Posts Tagged “fuel”
There will be fewer tangerine and mandarin shipments from the top producing states this season…A look is taken at truck demand, rates and fuel costs…Plus, here is a glimpse at the top 10 potato shipping states.
California is expected to ship 21 million boxes of tangerines and mandarins this season, down from 23.9 million in 2016-17.
Florida is projected to have 860,000 boxes, down from 1.62 million last season, with the dramatic decrease due to the adverse affects of Hurricane Irma.
The Wonderful Co. of Los Angeles and Sun Pacific of Pasadena, CA are two of the larger shippers of the citrus.
Truck Demand and Rates
While demand for refrigerated equipment and qualified drivers has been getting a lot of attention, diesel fuel price are nearly a three-year high, adding the costs of trucking operations. According to DAT Trendlines diesel fuel nationally average $3.02 per gallon in December 2017, which was 16 percent more than in December 2016.
The Allen Lund Company of LaCanada, CA, like many other companies, have noticed the economy really taking off. The transportation firm is seeing 280,000 truck loads a year, a 17 percent increase from the previous year.
Another sign things are looking up for the U.S. economy is the increase in Class 8 truck sales. Over 300,000 Class 8 tractors were sold in 2017. When those trucks are delivered throughout the coming year, trucking capacity will be better.
The Wall Street Journal recently reported analysts are expecting long-term contract rates which shippers negotiate with carriers should increase between 5 percent and 8 percent this year.
Top 10 Fall Potato Producers for 2017
Total U.S. fall potato crop 399,840,000 cwt. Total U.S. Crop 441,310,000 cwt.
|RANK||State||Production (hundredweight)||Percent of Total
U.S. Fall Crop
2017 Minnesota Crop Production Report
Fall potato production in Minnesota was 18.4 million hundredweight (cwt.) according to the USDA, National Agricultural Statistics Service. That is a 9.7 percent increase over 2016. Planted acres at 46,000 was up 3,000 and harvested acres were up 3,500.
Check out some tips that are obvious. will other may not be so obvious.
Turn off the engine. Drivers should avoid excessive warm-up times when starting the truck, even for a short time. Look for other times when drivers have a habit of idling.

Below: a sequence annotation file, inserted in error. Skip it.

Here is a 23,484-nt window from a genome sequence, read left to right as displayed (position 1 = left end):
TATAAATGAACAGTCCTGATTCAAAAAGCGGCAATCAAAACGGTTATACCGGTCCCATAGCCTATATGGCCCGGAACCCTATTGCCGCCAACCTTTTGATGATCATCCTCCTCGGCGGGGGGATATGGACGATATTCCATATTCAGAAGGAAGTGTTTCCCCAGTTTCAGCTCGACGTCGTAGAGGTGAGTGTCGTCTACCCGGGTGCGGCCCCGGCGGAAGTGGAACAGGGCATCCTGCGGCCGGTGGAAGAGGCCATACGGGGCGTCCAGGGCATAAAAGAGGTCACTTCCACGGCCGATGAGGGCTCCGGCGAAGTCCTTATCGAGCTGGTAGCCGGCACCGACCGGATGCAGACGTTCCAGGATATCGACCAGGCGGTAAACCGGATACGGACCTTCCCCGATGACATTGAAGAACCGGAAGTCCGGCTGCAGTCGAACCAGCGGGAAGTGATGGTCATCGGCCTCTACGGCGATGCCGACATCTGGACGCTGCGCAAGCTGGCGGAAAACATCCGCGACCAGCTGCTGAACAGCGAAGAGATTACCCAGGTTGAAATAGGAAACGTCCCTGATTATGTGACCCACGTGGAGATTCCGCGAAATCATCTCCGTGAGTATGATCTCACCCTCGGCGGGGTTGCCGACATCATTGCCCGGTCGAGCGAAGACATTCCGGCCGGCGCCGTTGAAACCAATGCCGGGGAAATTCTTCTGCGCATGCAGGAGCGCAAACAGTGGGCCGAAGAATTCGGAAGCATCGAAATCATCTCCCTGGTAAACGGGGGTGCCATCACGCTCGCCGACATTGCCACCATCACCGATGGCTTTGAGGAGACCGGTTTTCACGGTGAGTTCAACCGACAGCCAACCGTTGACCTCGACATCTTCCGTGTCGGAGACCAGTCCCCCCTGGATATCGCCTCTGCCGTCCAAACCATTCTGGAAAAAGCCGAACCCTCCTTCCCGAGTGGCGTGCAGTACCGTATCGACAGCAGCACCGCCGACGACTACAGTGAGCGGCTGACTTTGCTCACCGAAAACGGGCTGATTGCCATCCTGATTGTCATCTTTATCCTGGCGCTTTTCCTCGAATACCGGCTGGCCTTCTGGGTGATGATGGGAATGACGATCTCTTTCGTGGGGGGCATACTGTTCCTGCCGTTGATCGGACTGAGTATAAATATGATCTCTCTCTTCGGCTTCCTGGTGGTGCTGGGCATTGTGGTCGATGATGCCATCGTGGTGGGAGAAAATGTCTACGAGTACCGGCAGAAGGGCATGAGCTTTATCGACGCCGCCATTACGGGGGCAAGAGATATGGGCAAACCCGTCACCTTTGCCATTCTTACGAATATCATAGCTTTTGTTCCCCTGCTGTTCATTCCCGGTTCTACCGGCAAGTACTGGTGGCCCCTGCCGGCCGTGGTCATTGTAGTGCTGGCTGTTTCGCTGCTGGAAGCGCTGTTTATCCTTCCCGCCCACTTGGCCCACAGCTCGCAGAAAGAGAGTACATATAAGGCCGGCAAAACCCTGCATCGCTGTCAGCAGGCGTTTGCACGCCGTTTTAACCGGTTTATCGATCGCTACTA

Use shore power when it’s available. Many inverters and auxiliary power units come with a plug-in option that converts incoming current to DC to charge the batteries, using AC to power climate-control units and/or in-cab accessories. The truckstop electrification movement to help eliminate idling has gained steam in the last year, with plug-in options available at many more parking spaces.
Avoid revving the engine between shifts. Ease into each new gear, and don’t be in a hurry to climb through them.
Run in your engine’s sweet spot. Once you reach cruising speed, operating in the peak torque zone gives you optimum horsepower so that the engine runs most efficiently. It takes only about 200 horsepower to maintain 65 mph.
Minimize air-conditioning use. Running the A/C delivers a 2/10- to 4/10-mpg hit.
Anticipate traffic lights. If you can approach slowly and avoid a complete stop, it saves fuel and reduces equipment wear.
Maintain an extended following distance. It helps to prevent unnecessary acceleration due to frequent braking.
Lower your average highway speed. Every mph over 55 equals a 0.1-mpg drop in fuel economy.
Don’t punch the throttle. Gradually put your foot into it, pretending there’s an egg between the pedal and the floorboard. Use smooth, steady accelerator inputs to avoid fuel burn spikes.
The strong, but seasonal produce trucking rates off the West Coast sound pretty good, until one starts to consider what it takes to get a Westbound freight haul. The hard economic times in the USA has taken its toll on many truckers. Some in trucking report dry freight grossing as little as $2000 from the Mid-west to California.
Bradley Cook drives a truck for Frank’s Transport, a one-truck operation out of North Miami Beach, FL. HaulProduce.com recently caught up with him at a Flying J Truck Stop, after delivering a load of juice. He was hoping to get a load of freight out of Tulsa, OK for the West Coast to pick up a load of produce.
The 35-year-old has been trucking either long haul or locally since 1998, and this is about as tough as he has seen it.